These songs propagated the ideas of ‘questioning’, and ‘challenging’ rather than downright rebelling. For a band who once said, ‘Zehni ghulami se, kaash hon hum azaad’ (From this mental prison, I wish we could break free), it was only right they in their fourth successful album Ishq, they sang ‘Khirad ko ghulami se azaad kar, jawanon ko peeron ka ustaad kar’ (Free your mind from slavery, let the youth lead the elders). Yes, Junoon had reached a conclusion and this was what the nation needed the most: questioning, and rethinking things. Junoon may be one of the greatest bands in the history of Pakistani music like Vital Signs, but unlike the Signs, it created social ups and downs in the country. This does not mean that young people, brandished sticks and went in flocks to break down the nearest electric company office. On the contrary Junoon attempted to spread the message of peace.

In the summer of 1993, I went to a celebratory function in the Karachi based NED University. The craze of Junoon’s newly released ‘Inquilab’ could be felt, when university students played Mera Mahi and Saaein on repeat, dancing and singing along, and feeling the power of the music. Students like these had incorporated Junoon, became Junoonis, breathed their songs, gate crashed their concerts, and bought all the Junoon paraphernalia whenever they could. People aimed to buy all their discography, a concept not really popular in Pakistan as such, because there had not been many bands here. Most of all, Junoon’s lyrics were so in the face, so strong and potent, sung in Ali Azmat’s commanding voice, that when a Junoon song played, people listened.

But the spell was broken eventually, as it happens with all things great. Whatever the reasons were, Junoon broke up after about a decade of producing some of the greatest hits. There are fans who like each and every song on every album the band has released. There are others who are disappointed that the band split up, and no other replacements came in place to quench their thirst for such music. Other exceptional bands were always there, like Strings, Karavan, along with successful solo artists, but none like Junoon.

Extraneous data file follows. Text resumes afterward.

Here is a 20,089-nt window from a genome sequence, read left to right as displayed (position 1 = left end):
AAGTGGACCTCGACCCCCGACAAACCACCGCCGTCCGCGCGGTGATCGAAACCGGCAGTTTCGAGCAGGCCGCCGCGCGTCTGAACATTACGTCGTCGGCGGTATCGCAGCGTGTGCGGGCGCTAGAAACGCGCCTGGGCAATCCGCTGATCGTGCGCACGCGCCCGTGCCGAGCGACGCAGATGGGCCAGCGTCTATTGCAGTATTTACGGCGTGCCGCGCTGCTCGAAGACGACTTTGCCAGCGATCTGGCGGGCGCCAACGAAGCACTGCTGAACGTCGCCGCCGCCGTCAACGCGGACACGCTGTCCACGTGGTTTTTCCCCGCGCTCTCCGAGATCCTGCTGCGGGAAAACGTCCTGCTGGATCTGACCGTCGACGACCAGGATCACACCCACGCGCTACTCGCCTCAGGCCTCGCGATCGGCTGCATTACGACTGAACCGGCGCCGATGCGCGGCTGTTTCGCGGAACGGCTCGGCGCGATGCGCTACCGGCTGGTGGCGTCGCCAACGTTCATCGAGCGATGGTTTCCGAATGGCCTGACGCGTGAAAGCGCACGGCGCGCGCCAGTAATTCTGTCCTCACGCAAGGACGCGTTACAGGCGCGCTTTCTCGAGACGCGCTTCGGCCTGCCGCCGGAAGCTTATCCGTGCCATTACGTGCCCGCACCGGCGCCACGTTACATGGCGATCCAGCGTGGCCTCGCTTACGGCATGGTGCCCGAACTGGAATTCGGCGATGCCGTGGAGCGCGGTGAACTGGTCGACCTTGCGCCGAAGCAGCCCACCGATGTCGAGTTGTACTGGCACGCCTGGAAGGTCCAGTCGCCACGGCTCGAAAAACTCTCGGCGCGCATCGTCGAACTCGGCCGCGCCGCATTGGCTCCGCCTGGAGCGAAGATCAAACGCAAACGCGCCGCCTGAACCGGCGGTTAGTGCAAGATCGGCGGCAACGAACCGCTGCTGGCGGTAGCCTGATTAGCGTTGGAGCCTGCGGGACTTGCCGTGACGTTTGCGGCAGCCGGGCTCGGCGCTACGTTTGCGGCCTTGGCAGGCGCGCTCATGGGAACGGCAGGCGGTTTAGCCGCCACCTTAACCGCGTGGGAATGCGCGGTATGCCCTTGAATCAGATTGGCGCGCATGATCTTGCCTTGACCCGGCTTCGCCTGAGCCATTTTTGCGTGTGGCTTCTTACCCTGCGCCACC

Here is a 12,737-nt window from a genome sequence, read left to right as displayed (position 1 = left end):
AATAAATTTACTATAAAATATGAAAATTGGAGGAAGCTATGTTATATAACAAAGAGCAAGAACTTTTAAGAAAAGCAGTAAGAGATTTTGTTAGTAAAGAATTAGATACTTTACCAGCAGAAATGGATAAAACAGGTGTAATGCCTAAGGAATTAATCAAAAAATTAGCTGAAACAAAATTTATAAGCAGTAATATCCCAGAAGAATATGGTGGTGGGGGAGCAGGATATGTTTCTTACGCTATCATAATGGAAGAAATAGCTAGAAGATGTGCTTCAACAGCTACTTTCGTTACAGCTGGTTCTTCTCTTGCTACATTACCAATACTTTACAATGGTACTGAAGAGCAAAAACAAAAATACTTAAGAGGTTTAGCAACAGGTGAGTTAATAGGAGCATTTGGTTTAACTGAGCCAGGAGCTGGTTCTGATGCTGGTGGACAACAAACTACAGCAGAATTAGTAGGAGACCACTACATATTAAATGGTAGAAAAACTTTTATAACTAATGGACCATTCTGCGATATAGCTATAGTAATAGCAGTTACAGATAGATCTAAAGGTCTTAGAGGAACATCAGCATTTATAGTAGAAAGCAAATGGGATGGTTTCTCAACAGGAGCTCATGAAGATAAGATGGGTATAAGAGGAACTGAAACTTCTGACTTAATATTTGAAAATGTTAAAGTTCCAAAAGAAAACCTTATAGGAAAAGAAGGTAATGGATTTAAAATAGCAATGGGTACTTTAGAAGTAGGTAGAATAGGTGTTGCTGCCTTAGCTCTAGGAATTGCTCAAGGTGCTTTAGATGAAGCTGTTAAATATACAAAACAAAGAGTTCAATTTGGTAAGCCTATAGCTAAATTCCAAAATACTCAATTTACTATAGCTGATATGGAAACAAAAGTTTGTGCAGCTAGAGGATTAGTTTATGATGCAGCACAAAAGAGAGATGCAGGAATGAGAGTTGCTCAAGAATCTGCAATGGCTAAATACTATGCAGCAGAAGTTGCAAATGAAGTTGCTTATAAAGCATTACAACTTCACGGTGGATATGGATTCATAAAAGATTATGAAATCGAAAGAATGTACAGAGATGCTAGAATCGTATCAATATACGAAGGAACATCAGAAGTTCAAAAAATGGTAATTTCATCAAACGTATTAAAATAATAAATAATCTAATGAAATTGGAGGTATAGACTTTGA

Now, after 20 years of this band’s inception, Salman has organized the release of a tribute album. This 20th anniversary Online Tribute Album is set to release on September 30, 2011, with a concert in New York City. “Normally milestones are about the band,” says Salman Ahmed, who is now based in New York but answered some questions in Newsweek. “Junoon 20 is about the music. So I was looking for people who like our music to interpret our songs. I didn’t want just covers. I called Bilal Khan….Someone sent me this instrumental video of Usman Riaz’s “Firefly,” which I loved and he’s doing “Saeein” for us. Then there’s Outlandish, Shafqat Amanat Ali, Jal’s Farhan and Gohar, Samina and Momina, Aag, Laal and Rahat Fateh Ali Khan. Of course, there will be several original Junoon songs there, too. And new ones like “Chand Sitara,” which is only the second anthem Shoaib Mansoor has ever written. All proceeds from the album will go toward charity work in Pakistan.”

But when Ali Azmat was contacted, he refused to say much. “I have no views about this album,” was his first response. “No comments.” One wonders what this album will give. Most obviously it will not be the same thing, as maybe a Junoon reunion would have been. Unfortunately too, Junoon does not even see eye to eye on business and commercial matters, so Ali Azmat is not part of this project. Many do not feel too good about this, thinking that Salman has ‘taken over’ the band, and is dictating its actions. But in any case, the tribute album is an original idea, one of its own in the mainstream pop/rock music industry here, and fans of Junoon are waiting to see what they will hear.